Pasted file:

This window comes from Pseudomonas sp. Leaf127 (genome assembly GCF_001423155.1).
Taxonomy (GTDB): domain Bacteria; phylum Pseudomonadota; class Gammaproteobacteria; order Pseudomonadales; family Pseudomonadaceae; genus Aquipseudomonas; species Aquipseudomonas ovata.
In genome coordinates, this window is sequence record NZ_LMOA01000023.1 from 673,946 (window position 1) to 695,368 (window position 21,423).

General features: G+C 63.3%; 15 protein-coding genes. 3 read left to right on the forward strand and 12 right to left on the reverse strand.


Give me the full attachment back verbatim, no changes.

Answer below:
This window comes from Pseudomonas sp. Leaf127 (genome assembly GCF_001423155.1).
Taxonomy (GTDB): domain Bacteria; phylum Pseudomonadota; class Gammaproteobacteria; order Pseudomonadales; family Pseudomonadaceae; genus Aquipseudomonas; species Aquipseudomonas ovata.
In genome coordinates, this window is sequence record NZ_LMOA01000023.1 from 673,946 (window position 1) to 695,368 (window position 21,423).

General features: G+C 63.3%; 15 protein-coding genes. 3 read left to right on the forward strand and 12 right to left on the reverse strand.